It was a different world back in 1993. The Alberta government announced that year that it had run $3.4 billion into the red— its eighth deficit in a row. Across the country, public concern about the level of public debt was mounting. But only a few governments were taking cautious steps towards deficit elimination, balancing modest spending cuts with tax increases. That was before the Klein revolution. Almost immediately after winning Alberta’s last election nearly four years ago, Ralph Klein’s Conservatives initiated a massive 20-per-cent cut in government spending— while generally holding the line on taxes. They even made substantial cuts to once untouchable programs like medicare and welfare. And with the help of booming oil and gas revenues, they ran up a budget surplus that could come in at over $2.2 billion this year. In the process, they emboldened other governments—everyone from the federal Liberals to Ontario’s Tories and even Quebec’s Lucien Bouchard—to join the budget battle. Klein, says Jack Carr, an eco-
nomics professor at the University of Toronto, “sent the signal that being fiscally responsible was politically a smart move.”
Soon, Klein will find out just how politically smart his policies really were—he is expected to call an Alberta election as early as this month. Although critics charge that he has turned Alberta into a divided, less compassionate province, the political winds still seem to be blowing his way. The Alberta economy is firing on all cylinders—always a happy state of affairs at election time. And according to an Angus Reid poll of 800 Albertans conducted last November, the Tories enjoy the support of 65 per cent of decided voters, while the Liberals have 22 per cent and the New Democrats 10 per cent. What is more, Klein’s own approval rating is 70 per cent.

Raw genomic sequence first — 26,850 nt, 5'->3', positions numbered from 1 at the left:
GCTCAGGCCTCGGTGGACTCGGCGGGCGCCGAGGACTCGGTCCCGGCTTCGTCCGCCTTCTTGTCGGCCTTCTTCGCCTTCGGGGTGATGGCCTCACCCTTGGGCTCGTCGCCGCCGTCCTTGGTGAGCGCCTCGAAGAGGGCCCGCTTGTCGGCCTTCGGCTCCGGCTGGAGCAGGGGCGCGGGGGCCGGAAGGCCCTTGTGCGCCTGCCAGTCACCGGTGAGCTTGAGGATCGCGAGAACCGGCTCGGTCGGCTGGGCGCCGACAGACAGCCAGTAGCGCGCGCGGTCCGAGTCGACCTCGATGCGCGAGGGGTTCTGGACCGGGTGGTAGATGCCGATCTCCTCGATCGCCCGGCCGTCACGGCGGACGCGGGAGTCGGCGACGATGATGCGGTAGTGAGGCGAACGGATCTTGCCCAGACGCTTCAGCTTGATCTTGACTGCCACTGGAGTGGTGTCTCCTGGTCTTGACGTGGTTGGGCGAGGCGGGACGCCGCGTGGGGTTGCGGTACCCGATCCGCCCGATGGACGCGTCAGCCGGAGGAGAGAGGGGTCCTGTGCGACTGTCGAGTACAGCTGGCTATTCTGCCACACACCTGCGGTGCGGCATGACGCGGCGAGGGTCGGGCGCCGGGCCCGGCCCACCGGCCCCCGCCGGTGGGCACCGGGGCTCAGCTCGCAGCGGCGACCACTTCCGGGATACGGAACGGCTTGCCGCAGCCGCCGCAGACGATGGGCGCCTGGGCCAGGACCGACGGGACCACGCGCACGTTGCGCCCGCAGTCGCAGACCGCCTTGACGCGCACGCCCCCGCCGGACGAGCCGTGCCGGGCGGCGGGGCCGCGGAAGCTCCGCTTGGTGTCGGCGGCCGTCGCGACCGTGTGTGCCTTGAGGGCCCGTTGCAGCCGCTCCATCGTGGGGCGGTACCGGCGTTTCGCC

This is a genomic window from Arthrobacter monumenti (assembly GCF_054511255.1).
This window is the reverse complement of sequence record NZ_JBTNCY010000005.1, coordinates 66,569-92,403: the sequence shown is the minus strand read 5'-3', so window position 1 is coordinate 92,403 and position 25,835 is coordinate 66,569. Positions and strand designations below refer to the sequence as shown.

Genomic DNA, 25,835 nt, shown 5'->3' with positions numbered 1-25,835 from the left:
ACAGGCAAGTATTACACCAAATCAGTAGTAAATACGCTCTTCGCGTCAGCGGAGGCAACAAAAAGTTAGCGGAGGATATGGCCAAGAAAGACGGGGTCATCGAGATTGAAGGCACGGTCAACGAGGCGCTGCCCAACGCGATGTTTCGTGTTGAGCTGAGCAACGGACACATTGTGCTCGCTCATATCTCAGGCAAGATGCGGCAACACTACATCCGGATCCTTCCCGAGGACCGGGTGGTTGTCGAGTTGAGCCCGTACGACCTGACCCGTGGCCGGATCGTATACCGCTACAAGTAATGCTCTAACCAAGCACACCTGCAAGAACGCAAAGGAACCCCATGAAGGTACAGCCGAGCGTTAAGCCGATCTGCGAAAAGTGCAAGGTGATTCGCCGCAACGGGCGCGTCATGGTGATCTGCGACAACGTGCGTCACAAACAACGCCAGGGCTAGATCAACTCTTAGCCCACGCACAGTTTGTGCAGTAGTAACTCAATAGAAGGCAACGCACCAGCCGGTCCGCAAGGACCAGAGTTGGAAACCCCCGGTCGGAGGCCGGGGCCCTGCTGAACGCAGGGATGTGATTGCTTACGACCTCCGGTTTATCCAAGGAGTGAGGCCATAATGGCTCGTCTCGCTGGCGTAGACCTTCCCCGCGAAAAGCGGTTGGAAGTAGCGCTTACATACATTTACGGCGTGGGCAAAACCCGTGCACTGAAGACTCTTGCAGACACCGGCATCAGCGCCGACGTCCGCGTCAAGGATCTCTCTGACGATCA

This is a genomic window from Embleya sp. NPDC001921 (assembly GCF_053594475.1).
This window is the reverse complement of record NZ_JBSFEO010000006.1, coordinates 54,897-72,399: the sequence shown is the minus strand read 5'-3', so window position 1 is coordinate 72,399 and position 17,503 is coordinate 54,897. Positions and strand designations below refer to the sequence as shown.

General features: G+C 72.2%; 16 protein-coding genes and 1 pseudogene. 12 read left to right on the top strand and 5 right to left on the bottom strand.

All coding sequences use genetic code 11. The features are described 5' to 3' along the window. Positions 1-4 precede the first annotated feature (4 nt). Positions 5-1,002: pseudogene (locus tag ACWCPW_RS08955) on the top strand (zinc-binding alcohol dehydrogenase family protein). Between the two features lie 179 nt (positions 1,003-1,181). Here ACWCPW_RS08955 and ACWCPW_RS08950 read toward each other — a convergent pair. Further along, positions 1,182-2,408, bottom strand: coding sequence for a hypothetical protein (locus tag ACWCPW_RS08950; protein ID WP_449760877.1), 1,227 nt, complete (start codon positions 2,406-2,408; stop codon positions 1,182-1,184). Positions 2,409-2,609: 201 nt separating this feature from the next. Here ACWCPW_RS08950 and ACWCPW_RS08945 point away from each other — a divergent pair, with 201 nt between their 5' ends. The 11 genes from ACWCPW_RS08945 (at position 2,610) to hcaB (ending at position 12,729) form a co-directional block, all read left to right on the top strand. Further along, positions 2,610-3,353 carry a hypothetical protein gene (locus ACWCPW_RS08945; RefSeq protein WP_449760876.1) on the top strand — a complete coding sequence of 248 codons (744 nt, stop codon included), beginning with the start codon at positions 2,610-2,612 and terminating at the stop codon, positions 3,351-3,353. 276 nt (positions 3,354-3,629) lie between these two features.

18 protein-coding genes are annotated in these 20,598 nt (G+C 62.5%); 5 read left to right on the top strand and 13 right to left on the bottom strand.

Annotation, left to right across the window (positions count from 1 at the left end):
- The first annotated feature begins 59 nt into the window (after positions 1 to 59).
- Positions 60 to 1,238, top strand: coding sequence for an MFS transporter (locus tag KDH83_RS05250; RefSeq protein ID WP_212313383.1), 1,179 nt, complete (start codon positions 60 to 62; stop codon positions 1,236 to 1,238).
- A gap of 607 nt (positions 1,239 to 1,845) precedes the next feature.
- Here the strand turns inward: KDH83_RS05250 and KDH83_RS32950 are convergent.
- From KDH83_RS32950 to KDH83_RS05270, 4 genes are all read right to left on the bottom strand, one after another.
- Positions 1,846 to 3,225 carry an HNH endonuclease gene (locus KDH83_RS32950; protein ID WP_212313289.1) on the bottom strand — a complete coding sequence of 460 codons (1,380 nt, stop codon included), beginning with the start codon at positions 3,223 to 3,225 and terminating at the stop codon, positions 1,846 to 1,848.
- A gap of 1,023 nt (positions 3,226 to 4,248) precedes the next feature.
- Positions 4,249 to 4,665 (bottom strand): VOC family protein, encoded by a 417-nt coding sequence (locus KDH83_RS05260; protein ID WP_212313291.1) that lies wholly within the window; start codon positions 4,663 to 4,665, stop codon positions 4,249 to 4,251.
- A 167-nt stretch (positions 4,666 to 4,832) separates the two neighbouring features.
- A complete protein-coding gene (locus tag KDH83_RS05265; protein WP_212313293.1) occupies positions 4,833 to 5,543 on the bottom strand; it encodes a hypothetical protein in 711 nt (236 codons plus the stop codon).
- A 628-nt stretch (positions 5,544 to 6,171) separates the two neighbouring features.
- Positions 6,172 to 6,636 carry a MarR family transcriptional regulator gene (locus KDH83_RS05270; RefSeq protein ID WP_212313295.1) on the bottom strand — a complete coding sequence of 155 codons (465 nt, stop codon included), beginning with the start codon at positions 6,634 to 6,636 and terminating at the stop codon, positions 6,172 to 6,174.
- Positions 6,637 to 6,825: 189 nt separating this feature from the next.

That has left the opposition grasping for a foothold. Liberal Leader Grant Mitchell argues that the polls are wrong, that voters will make their choices in the last two weeks before a vote—and that the Grits have a good chance to form the next government. The New Democrats, who last September chose former MLA Pam Barrett as their leader, say they expect to make inroads. Meanwhile,
the huge budgetary surplus the government is expecting to apply against the province’s $4.5-billion net debt this year— a move backed by many Albertans—has at the same time prompted demands for a rollback of some program and wage cuts. Bruce Cameron, a Calgary-based senior vicepresident at Angus Reid, warns that any slip in the Tories’ poll numbers as the election battle heats up could be perceived as negative momentum—which has the potential to snowball. But the party does not seem to be in any serious electoral danger. “It’s not impossible,” Cameron says. “But given the huge lead the Tories have right now, it looks very unlikely that they could lose.”
That is a far cry from 1993, when the Liberals were widely thought to have a solid shot at winning the next provincial election. It was1 largely Klein—who took over the Tory leadership just half a year earlier from the unpopular Don Getty— who swung the June 15 vote towards the Tories with his folksy, personal campaign style. The Conservatives captured 44 per cent of the popular vote in 1993, just four points ahead of the Liberals but enough to capture 51 of 83 seats in the legislature. The Liberals took 32 seats. The New Democrats were shut out completely. Since then, three Liberals have defected to the government side, leaving the current standings at 54 Tories and 29 Liberals.
This year, the Grits are hoping to capitalize on discontent, especially in rural areas, over video lottery terminals. With critics objecting to VLTs—often referred to as electronic slot machines—on the grounds that they make gambling too readily available, the Liberals have promised to eliminate them. But the government may have taken some of the wind out of opposition sails last month when it announced that communities can vote to ban the machines while continuing to share in gaming revenues. Cuts to education and seniors programs may also emerge as important issues. And both opposition parties stand to gain from the most controversial cuts—those to health care—even in normally Conservative Calgary, where the impending closure of the Bow Valley Centre hospital, one of the city’s major medical centres, has been a sore point.